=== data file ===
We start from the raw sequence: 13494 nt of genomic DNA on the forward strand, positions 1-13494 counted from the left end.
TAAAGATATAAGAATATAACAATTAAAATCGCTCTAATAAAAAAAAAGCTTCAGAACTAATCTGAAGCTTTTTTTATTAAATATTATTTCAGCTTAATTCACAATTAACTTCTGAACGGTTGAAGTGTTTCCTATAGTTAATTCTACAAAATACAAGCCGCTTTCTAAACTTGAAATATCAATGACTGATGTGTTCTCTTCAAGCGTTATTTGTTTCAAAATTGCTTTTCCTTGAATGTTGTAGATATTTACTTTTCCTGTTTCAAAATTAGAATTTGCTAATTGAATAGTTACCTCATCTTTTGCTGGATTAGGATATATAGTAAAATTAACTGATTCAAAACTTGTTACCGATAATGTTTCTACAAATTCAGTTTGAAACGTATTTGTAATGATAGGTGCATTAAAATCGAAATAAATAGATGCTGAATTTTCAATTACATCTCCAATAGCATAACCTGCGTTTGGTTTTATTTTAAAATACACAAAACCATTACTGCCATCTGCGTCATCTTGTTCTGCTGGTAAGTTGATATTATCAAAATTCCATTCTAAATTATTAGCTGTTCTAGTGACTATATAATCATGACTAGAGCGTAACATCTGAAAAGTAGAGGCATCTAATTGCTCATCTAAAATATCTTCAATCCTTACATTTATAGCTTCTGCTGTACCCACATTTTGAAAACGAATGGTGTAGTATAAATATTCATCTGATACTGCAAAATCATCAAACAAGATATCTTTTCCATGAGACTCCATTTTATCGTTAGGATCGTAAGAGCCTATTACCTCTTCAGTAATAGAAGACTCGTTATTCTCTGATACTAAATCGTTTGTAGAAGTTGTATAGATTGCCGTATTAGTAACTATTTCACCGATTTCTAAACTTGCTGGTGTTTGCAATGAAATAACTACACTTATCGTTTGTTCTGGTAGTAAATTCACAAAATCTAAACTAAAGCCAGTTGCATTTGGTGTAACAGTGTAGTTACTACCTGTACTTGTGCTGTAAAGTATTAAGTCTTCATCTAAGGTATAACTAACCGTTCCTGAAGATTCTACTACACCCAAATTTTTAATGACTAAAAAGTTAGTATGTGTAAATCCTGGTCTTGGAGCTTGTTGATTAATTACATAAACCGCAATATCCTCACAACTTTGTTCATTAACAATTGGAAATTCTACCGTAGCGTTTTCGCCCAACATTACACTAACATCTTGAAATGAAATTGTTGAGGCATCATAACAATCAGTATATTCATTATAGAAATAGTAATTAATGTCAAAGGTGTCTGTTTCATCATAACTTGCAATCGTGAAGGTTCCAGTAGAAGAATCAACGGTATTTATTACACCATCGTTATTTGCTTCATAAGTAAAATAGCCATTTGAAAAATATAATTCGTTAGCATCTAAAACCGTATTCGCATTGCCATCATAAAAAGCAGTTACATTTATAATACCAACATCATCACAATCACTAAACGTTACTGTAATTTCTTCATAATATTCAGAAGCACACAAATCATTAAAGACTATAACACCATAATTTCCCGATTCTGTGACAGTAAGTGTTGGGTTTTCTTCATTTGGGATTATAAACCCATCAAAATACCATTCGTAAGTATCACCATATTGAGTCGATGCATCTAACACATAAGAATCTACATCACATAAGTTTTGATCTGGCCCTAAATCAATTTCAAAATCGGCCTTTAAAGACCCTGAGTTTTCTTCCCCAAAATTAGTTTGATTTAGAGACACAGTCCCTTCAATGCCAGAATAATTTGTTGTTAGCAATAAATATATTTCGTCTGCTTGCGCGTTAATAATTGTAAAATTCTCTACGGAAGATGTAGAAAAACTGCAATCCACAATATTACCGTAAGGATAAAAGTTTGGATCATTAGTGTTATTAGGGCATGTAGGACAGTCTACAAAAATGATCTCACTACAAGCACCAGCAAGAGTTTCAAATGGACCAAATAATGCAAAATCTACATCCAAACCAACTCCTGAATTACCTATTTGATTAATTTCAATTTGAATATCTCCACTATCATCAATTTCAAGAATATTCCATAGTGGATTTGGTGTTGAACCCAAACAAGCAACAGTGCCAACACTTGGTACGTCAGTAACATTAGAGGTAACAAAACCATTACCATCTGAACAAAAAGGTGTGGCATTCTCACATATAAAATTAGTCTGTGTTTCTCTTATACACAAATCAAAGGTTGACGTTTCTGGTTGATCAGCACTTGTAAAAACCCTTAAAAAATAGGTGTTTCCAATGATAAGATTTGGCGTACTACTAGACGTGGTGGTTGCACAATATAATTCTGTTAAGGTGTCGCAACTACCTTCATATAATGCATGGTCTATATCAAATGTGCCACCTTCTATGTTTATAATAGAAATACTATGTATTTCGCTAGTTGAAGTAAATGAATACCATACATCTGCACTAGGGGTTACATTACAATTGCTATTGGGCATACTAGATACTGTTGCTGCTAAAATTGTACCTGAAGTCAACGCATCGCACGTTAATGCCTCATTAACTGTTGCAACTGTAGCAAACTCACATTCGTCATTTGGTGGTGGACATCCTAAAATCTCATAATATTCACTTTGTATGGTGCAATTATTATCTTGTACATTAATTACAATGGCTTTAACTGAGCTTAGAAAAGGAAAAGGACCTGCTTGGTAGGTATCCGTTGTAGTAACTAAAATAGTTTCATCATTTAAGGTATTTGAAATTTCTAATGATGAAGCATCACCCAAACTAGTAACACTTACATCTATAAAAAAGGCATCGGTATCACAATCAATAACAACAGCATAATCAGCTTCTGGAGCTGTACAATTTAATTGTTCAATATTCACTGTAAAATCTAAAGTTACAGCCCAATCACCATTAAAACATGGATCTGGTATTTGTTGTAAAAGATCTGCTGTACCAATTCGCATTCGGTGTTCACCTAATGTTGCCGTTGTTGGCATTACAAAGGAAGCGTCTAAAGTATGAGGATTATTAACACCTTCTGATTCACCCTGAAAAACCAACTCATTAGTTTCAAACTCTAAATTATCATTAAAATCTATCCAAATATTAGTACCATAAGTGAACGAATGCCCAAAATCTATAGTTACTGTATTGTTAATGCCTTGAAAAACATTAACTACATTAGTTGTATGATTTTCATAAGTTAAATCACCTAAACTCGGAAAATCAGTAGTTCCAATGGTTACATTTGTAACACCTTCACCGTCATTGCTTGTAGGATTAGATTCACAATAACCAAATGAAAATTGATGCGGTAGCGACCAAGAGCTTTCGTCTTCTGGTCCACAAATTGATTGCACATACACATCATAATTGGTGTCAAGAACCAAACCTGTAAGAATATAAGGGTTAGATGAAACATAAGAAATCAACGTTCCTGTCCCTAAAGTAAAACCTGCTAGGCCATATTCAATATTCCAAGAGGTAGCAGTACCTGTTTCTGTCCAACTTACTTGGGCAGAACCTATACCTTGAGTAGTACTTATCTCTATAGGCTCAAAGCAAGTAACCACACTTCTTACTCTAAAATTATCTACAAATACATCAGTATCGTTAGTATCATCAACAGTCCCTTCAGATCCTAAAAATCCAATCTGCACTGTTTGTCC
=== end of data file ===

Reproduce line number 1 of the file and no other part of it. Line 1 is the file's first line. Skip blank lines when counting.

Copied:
We start from the raw sequence: 13494 nt of genomic DNA on the forward strand, positions 1-13494 counted from the left end.